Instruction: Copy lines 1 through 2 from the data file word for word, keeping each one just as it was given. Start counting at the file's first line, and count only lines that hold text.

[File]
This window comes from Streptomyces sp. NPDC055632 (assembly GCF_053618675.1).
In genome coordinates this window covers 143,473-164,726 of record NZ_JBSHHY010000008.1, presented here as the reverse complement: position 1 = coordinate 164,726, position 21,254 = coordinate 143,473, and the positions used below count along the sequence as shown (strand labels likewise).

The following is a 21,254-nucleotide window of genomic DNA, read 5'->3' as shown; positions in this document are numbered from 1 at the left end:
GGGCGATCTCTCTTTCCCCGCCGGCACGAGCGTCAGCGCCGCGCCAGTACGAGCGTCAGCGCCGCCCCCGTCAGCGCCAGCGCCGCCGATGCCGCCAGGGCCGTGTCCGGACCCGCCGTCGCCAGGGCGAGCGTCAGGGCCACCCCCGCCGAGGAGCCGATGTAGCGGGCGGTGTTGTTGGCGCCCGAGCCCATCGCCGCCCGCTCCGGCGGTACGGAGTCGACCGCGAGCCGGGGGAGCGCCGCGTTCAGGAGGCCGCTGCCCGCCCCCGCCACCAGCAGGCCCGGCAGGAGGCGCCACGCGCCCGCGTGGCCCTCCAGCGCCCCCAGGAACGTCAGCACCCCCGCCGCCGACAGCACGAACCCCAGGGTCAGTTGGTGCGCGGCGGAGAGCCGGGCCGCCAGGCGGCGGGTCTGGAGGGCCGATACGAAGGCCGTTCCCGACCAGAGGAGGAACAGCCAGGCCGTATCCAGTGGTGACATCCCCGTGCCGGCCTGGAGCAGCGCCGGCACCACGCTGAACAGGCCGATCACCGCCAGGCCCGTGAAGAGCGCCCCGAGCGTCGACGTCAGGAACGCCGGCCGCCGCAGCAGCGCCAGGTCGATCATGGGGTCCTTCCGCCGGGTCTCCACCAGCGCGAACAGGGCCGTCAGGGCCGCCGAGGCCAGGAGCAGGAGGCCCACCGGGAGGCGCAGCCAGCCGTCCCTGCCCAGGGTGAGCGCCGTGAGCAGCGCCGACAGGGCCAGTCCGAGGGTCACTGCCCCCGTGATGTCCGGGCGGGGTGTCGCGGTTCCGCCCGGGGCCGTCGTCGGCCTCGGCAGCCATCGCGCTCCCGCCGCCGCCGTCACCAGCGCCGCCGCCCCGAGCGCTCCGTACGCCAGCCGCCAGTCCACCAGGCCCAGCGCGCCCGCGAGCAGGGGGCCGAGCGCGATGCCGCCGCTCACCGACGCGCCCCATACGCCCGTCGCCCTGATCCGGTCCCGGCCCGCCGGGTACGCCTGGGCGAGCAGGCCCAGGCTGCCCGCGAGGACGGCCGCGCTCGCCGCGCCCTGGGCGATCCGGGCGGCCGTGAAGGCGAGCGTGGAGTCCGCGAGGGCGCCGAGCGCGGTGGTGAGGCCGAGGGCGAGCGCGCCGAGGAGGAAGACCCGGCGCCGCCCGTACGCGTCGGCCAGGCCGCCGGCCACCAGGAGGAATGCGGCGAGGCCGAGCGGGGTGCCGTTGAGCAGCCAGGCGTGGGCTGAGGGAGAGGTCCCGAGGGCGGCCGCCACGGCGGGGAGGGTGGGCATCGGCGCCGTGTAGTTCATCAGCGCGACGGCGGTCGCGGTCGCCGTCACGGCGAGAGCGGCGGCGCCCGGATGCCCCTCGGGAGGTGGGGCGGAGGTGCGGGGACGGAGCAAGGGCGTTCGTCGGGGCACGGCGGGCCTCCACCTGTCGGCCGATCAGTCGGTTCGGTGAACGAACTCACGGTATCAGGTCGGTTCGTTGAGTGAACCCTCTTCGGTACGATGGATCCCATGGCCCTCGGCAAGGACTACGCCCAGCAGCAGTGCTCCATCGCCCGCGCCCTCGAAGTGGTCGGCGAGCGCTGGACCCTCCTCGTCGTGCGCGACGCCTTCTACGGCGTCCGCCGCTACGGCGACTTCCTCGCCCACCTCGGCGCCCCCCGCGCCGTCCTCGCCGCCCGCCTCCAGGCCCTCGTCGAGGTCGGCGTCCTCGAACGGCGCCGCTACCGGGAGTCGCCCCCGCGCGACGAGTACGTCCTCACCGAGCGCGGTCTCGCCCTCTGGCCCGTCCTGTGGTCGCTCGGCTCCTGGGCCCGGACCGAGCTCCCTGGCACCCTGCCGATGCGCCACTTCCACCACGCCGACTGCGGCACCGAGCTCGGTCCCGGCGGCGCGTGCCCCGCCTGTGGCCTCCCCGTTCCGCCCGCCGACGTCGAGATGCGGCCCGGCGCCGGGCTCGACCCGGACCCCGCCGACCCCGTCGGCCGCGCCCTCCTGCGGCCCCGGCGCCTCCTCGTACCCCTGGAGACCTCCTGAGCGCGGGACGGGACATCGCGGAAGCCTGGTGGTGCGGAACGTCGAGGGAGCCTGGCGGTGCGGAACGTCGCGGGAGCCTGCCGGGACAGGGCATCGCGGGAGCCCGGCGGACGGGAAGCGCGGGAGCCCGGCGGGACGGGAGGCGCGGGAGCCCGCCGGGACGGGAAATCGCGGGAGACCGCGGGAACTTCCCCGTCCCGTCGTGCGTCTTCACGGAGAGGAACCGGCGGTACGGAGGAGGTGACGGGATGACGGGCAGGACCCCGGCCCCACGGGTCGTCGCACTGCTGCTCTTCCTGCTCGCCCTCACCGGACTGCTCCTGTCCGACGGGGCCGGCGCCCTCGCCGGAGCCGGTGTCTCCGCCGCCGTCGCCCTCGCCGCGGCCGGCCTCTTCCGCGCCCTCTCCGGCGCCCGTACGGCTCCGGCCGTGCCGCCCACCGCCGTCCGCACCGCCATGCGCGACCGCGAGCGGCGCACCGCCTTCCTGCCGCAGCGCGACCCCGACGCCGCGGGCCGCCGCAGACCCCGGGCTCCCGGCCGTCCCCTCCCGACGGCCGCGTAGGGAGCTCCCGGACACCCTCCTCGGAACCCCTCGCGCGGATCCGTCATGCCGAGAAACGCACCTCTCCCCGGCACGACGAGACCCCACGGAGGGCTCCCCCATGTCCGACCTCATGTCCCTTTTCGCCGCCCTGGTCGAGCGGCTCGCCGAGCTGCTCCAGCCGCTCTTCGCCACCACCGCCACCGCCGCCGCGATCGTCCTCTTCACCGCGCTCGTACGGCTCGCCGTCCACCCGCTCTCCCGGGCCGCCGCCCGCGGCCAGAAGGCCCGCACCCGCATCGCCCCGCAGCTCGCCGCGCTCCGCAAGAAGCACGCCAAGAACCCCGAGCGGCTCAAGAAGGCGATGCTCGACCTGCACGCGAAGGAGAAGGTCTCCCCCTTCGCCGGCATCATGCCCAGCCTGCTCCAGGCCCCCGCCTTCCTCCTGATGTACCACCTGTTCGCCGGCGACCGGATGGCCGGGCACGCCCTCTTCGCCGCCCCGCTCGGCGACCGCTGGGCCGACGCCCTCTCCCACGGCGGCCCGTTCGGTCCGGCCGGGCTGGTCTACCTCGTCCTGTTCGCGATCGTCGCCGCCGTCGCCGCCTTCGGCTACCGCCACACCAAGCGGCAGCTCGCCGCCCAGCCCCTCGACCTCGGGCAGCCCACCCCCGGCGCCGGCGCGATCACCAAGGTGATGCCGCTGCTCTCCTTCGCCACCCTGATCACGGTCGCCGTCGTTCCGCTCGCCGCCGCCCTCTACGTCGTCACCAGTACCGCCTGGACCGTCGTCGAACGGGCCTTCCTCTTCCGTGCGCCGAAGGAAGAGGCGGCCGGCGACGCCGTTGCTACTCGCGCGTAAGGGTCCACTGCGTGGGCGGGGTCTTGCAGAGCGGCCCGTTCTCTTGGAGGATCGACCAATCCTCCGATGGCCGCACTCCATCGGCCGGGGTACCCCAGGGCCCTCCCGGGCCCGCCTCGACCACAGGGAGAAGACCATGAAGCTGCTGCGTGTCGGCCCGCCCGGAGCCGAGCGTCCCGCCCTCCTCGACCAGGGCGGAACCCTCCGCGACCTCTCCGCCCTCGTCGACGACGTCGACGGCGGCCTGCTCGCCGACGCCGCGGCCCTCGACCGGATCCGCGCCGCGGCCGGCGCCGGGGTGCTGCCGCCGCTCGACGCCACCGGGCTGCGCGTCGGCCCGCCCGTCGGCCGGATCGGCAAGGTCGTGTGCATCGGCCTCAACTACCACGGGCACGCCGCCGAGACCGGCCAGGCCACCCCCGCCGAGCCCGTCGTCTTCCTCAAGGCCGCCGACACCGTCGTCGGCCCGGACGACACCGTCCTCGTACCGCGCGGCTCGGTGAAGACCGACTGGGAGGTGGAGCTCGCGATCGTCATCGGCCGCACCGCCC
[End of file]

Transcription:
This window comes from Streptomyces sp. NPDC055632 (assembly GCF_053618675.1).
In genome coordinates this window covers 143,473-164,726 of record NZ_JBSHHY010000008.1, presented here as the reverse complement: position 1 = coordinate 164,726, position 21,254 = coordinate 143,473, and the positions used below count along the sequence as shown (strand labels likewise).